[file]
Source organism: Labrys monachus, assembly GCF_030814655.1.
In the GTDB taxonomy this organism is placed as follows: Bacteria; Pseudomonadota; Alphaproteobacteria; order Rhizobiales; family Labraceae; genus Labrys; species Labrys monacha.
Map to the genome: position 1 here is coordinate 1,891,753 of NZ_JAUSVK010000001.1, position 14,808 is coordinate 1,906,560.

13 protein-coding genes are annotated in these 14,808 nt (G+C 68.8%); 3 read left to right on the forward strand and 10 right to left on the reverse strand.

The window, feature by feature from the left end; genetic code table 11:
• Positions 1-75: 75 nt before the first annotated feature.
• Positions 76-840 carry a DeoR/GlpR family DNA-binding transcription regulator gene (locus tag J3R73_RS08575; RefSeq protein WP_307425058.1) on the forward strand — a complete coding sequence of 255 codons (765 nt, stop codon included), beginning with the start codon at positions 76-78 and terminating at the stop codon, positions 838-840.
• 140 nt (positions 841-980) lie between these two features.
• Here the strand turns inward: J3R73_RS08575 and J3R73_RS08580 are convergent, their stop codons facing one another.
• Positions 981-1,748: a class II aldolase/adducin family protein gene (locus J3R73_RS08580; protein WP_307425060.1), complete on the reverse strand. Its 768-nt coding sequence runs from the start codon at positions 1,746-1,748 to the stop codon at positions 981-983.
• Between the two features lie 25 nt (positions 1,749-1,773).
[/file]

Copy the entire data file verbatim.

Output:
Source organism: Labrys monachus, assembly GCF_030814655.1.
In the GTDB taxonomy this organism is placed as follows: Bacteria; Pseudomonadota; Alphaproteobacteria; order Rhizobiales; family Labraceae; genus Labrys; species Labrys monacha.
Map to the genome: position 1 here is coordinate 1,891,753 of NZ_JAUSVK010000001.1, position 14,808 is coordinate 1,906,560.

13 protein-coding genes are annotated in these 14,808 nt (G+C 68.8%); 3 read left to right on the forward strand and 10 right to left on the reverse strand.

The window, feature by feature from the left end; genetic code table 11:
• Positions 1-75: 75 nt before the first annotated feature.
• Positions 76-840 carry a DeoR/GlpR family DNA-binding transcription regulator gene (locus tag J3R73_RS08575; RefSeq protein WP_307425058.1) on the forward strand — a complete coding sequence of 255 codons (765 nt, stop codon included), beginning with the start codon at positions 76-78 and terminating at the stop codon, positions 838-840.
• 140 nt (positions 841-980) lie between these two features.
• Here the strand turns inward: J3R73_RS08575 and J3R73_RS08580 are convergent, their stop codons facing one another.
• Positions 981-1,748: a class II aldolase/adducin family protein gene (locus J3R73_RS08580; protein WP_307425060.1), complete on the reverse strand. Its 768-nt coding sequence runs from the start codon at positions 1,746-1,748 to the stop codon at positions 981-983.
• Between the two features lie 25 nt (positions 1,749-1,773).